Religious arguments are also problematic because the following conversation is literally possible for nearly any modern topic upon which religions feel the need to speak:

Person 1 - God says X
Person 2 - God says Y (something that excludes X entirely)
Person 3 - God didn't say anything about X at all
Person 4 - You don't even have the right God in the first place
Person 5 - God doesn't exist and you all are arguing about the fables of some ancient goat herders.


Taking an argument and bolstering it with the input of a recognized authority is valid, but only if the debate participants agree that:
A) the authority figure actually existed
B) the authority is actually an authority on the subject matter at hand
C) the authority actually said the thing you claim, in the context you claim
  #162  
Old 05-31-2019, 08:40 AM
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So, how can debate be conducted on topics that do not appeal to authority, such as:

Religious organizations are corporations - they should be taxed as such

Religious schools should receive public funds

Religious liberty laws


These are recurring topics. How do religious folks make their case if not in the public debate?
  #163  
Old 05-31-2019, 08:52 AM
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Originally Posted by D'Anconia View Post
No. You made the claim, please back it up.
Please define the claim you feel I am making.

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Hmmm. I wonder if we could find a country whose laws largely reflect the Ten Commandments...where killing and stealing are prohibited by law for example...
Okay, 2 of the ten commandments are laws. 20% is not largely reflective.

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I think this is true, your definition doesn't seem to include anything about the worship or recognition of a supreme being. Given that most people disagree with excluding God from religion, this is a stumbling point for this discussion.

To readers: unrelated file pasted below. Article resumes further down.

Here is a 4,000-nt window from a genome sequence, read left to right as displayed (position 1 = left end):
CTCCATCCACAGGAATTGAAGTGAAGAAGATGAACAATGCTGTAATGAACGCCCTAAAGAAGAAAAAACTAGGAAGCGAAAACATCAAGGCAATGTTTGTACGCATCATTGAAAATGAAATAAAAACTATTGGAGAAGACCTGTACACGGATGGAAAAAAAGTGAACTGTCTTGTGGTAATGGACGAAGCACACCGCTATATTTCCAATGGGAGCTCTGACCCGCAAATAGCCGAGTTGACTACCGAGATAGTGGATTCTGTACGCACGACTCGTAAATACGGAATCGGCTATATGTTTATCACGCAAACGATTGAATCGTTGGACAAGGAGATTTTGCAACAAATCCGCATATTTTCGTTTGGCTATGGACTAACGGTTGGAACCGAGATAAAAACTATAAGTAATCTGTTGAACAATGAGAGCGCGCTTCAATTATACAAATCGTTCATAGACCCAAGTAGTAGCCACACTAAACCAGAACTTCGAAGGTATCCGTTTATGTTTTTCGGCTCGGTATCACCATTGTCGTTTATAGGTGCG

I will state this as a given, if your "religious" argument doesn't rely on man's relationship with God in any way, then I would consider it "non-religious" and would not exclude it from debate.


Religious arguments (when they invoke the will of God) ultimately fall back to being arguments from authority. They are right because an authoritative figure (God) says they're right.


Religious arguments are also problematic because the following conversation is literally possible for nearly any modern topic upon which religions feel the need to speak:

Person 1 - God says X
Person 2 - God says Y (something that excludes X entirely)
Person 3 - God didn't say anything about X at all
Person 4 - You don't even have the right God in the first place
Person 5 - God doesn't exist and you all are arguing about the fables of some ancient goat herders.


Taking an argument and bolstering it with the input of a recognized authority is valid, but only if the debate participants agree that:
A) the authority figure actually existed
B) the authority is actually an authority on the subject matter at hand
C) the authority actually said the thing you claim, in the context you claim
It's all about having a shared premise. If I get together with a bunch of other people who can share a premise, then we can agree to laws based on those premises. I don't want to be killed, and the majority of my community doesn't want to be killed, so we can agree on a prohibition against killing. This is not a given. I can imagine a situation where I don't mind being killed, and my desire is to get to kill other people. If there are a bunch of us that share that premise, then suicide would be prohibited (as that would take away someone to be killed), and murder would be legal.

It is not a coincidence that civilization and society grew up around people who shared the first premise, rather than the latter.

Most of us share a premise that we don't want to be stolen from. We don't want to be assaulted. That's why those laws seem rather simple to justify, there really aren't that many people who want to be murdered or stolen from or assaulted to object to those laws.

Social control is trickier. Half of leviticus reads like the health code manual. They made laws about what you could eat, because if you ate the wrong things, god would get mad and make you sick. This wasn't based on religious belief, but empirical data. The cause was misidentified, but the effect was correct. "See those worms coming out of your ass? That's God's punishment for you eating pork." (no, that's not actually the symptoms of trichinosis, but it sounds better that way.)

They also made laws about sexual mores. And it did make sense. With STD's and no reliable birth control, promiscuity was a threat to civilization. We didn't understand germ theory to understand STD's, so they seemed to be God's punishment as well.

We are still using these bronze age superstitions to continue to inform public policy. Just as we know that if you cook pork properly (or source it from somewhere that doesn't have trichinosis, you are not going to receive god's punishment, we also know how to have sex without incurring the wrath of a deity.